As India evaluates its options in responding to Pakistan after the Uri attacks - this week’s India Today has a comprehensive cover story examining the entire breadth of options - it has to also contend with the China factor.
China’s military, economic and diplomatic support to its "all-weather ally" has often been cited by strategic analysts as "emboldening" Pakistan’s provocations.
But beyond the rhetoric of "all-weather" allies and relations "higher than the Himalayas", the actual extent of China’s embrace of Pakistan is, in reality, much less grand than often portrayed by both sides.
So far, China’s calculations in engaging Pakistan have been driven as much by self-interest as solidarity, which explains why more often than not, its actual delivery of support has far lagged beyond the rhetoric - in fact, even dwarfed by American financial and military assistance in many respects, particularly since 2001.
First, militarily, China has certainly played a key role in bolstering Pakistan’s capabilities, from joint-production of the JF-17 fighter (even if it is far from China’s best technology) to submarines. Yet, there are limits to how far even this close military-to-military relationship goes.
Both sides haven’t entered into any formal security arrangements, despite proposals from Pakistan that go back many years that could compel involvement in each other’s wars. Few in Beijing would advocate intervening in any conflict between India and Pakistan.
In 1965, it took Soviet pressure to ensure China didn’t think of any misadventure. Beijing’s mandarins, unsurprisingly, often like to point to 1971 instead, when the US wanted it to intervene but it chose not to. So the likelihood of a two-front war remains remote for the time being.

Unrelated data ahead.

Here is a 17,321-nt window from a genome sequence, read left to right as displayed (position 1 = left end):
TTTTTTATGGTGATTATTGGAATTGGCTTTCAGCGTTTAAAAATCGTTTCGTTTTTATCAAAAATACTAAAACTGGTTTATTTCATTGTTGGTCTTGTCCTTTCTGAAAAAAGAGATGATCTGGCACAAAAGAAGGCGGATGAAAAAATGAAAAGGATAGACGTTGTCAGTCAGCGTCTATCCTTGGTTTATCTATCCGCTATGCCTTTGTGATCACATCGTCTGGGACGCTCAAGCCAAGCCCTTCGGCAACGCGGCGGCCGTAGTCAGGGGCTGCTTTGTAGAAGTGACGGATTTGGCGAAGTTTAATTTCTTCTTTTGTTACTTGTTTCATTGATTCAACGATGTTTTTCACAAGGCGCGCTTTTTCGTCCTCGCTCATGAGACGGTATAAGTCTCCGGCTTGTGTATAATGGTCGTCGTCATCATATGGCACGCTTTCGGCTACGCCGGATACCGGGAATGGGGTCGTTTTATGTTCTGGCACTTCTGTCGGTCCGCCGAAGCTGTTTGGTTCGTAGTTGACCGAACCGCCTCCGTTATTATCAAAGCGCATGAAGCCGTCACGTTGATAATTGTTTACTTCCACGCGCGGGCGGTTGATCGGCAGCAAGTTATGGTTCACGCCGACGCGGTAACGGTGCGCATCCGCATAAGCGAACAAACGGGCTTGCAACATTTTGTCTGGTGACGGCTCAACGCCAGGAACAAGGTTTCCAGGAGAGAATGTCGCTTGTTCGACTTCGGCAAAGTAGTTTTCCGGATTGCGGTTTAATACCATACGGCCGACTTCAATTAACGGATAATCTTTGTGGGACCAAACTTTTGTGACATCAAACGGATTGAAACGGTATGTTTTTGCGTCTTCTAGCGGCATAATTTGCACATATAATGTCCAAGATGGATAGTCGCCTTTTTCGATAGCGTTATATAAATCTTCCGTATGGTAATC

Second, economically, in the decade leading up to 2011, China’s total pledged assistance to Pakistan was $66 billion. A modest amount for two allies, but what is remarkable is that the actual amount that came through was even less, amounting to a paltry six per cent, according to a RAND study cited by Andrew Small, a China-Pakistan expert at the German Marshall Fund, in his book The China Pakistan Axis.
The important question as far as India is concerned is that if it succeeds in isolating Pakistan - for instance, by getting the US and other countries to cut off all assistance - will China step in to fill the void?
|In the past year, Beijing placed a technical hold on India’s bid to sanction the Jaish-e-Mohammad chief Masood Azhar. (Photo: Reuters)|
This is unlikely. Small tells me that in his view "they wouldn’t backfill US financial support like-for-like", although "the commitments of loans, investments and even some grants are still going to be there on a significant scale".
China’s primary concern now is its "China Pakistan Economic Corridor" plan, which Beijing envisages as a network of highways and energy projects linkings its Xinjiang region, through PoK, to the Arabian Sea port of Gwadar in Balochistan.
There is much that is opaque about the CPEC, starting with the total investment. Pakistani officials describe it as a $46 billion-plan, which involves $11 billion of infrastructure projects plus $ 35 billion in energy plants. Yet Chinese officials have never publicly confirmed the figure, and repeatedly insist that the money will only go on a case-by-case basis after their companies have scrutinised the viability of specific projects. This means that very little of the $46 billion figure may actually flow into Pakistan in the immediate future, and there is no guarantee.